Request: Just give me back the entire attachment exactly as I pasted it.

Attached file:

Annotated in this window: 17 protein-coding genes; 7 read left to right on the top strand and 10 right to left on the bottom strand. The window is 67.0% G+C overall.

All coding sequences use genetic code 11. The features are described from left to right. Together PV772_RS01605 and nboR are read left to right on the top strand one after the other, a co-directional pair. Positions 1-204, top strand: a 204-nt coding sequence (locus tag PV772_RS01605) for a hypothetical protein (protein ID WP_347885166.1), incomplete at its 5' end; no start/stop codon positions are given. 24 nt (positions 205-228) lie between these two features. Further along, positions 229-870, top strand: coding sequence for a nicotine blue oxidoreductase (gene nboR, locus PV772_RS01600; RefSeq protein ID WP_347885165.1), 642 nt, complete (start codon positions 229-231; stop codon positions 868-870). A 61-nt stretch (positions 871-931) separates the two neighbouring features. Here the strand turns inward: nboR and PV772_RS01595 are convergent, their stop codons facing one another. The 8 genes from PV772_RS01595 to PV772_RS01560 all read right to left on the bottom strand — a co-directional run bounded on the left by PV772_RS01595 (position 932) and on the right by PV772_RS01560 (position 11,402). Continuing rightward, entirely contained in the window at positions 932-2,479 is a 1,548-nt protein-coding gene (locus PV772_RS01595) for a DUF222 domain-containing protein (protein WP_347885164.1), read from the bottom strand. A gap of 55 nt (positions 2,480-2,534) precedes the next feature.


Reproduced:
Annotated in this window: 17 protein-coding genes; 7 read left to right on the top strand and 10 right to left on the bottom strand. The window is 67.0% G+C overall.

All coding sequences use genetic code 11. The features are described from left to right. Together PV772_RS01605 and nboR are read left to right on the top strand one after the other, a co-directional pair. Positions 1-204, top strand: a 204-nt coding sequence (locus tag PV772_RS01605) for a hypothetical protein (protein ID WP_347885166.1), incomplete at its 5' end; no start/stop codon positions are given. 24 nt (positions 205-228) lie between these two features. Further along, positions 229-870, top strand: coding sequence for a nicotine blue oxidoreductase (gene nboR, locus PV772_RS01600; RefSeq protein ID WP_347885165.1), 642 nt, complete (start codon positions 229-231; stop codon positions 868-870). A 61-nt stretch (positions 871-931) separates the two neighbouring features. Here the strand turns inward: nboR and PV772_RS01595 are convergent, their stop codons facing one another. The 8 genes from PV772_RS01595 to PV772_RS01560 all read right to left on the bottom strand — a co-directional run bounded on the left by PV772_RS01595 (position 932) and on the right by PV772_RS01560 (position 11,402). Continuing rightward, entirely contained in the window at positions 932-2,479 is a 1,548-nt protein-coding gene (locus PV772_RS01595) for a DUF222 domain-containing protein (protein WP_347885164.1), read from the bottom strand. A gap of 55 nt (positions 2,480-2,534) precedes the next feature.